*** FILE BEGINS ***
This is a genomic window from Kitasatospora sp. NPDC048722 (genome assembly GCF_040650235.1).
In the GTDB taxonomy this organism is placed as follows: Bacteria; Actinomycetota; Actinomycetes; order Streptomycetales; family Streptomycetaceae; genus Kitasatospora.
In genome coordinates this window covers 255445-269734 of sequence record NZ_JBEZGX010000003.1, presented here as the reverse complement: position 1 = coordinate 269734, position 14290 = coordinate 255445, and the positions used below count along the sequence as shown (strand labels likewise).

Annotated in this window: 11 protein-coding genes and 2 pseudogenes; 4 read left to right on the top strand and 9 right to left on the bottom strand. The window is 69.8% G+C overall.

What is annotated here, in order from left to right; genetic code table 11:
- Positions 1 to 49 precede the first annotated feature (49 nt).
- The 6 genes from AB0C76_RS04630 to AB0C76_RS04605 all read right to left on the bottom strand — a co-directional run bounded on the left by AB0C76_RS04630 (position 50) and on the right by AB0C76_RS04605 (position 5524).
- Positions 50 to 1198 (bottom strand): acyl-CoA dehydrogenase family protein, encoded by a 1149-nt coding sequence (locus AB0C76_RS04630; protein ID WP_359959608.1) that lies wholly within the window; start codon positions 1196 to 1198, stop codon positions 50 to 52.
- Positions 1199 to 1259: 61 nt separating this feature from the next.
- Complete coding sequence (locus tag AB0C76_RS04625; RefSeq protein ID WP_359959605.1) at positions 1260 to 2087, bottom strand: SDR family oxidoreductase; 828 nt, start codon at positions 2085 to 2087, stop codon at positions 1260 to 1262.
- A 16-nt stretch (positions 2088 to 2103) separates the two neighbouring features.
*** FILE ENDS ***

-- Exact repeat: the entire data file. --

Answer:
This is a genomic window from Kitasatospora sp. NPDC048722 (genome assembly GCF_040650235.1).
In the GTDB taxonomy this organism is placed as follows: Bacteria; Actinomycetota; Actinomycetes; order Streptomycetales; family Streptomycetaceae; genus Kitasatospora.
In genome coordinates this window covers 255445-269734 of sequence record NZ_JBEZGX010000003.1, presented here as the reverse complement: position 1 = coordinate 269734, position 14290 = coordinate 255445, and the positions used below count along the sequence as shown (strand labels likewise).

Annotated in this window: 11 protein-coding genes and 2 pseudogenes; 4 read left to right on the top strand and 9 right to left on the bottom strand. The window is 69.8% G+C overall.

What is annotated here, in order from left to right; genetic code table 11:
- Positions 1 to 49 precede the first annotated feature (49 nt).
- The 6 genes from AB0C76_RS04630 to AB0C76_RS04605 all read right to left on the bottom strand — a co-directional run bounded on the left by AB0C76_RS04630 (position 50) and on the right by AB0C76_RS04605 (position 5524).
- Positions 50 to 1198 (bottom strand): acyl-CoA dehydrogenase family protein, encoded by a 1149-nt coding sequence (locus AB0C76_RS04630; protein ID WP_359959608.1) that lies wholly within the window; start codon positions 1196 to 1198, stop codon positions 50 to 52.
- Positions 1199 to 1259: 61 nt separating this feature from the next.
- Complete coding sequence (locus tag AB0C76_RS04625; RefSeq protein ID WP_359959605.1) at positions 1260 to 2087, bottom strand: SDR family oxidoreductase; 828 nt, start codon at positions 2085 to 2087, stop codon at positions 1260 to 1262.
- A 16-nt stretch (positions 2088 to 2103) separates the two neighbouring features.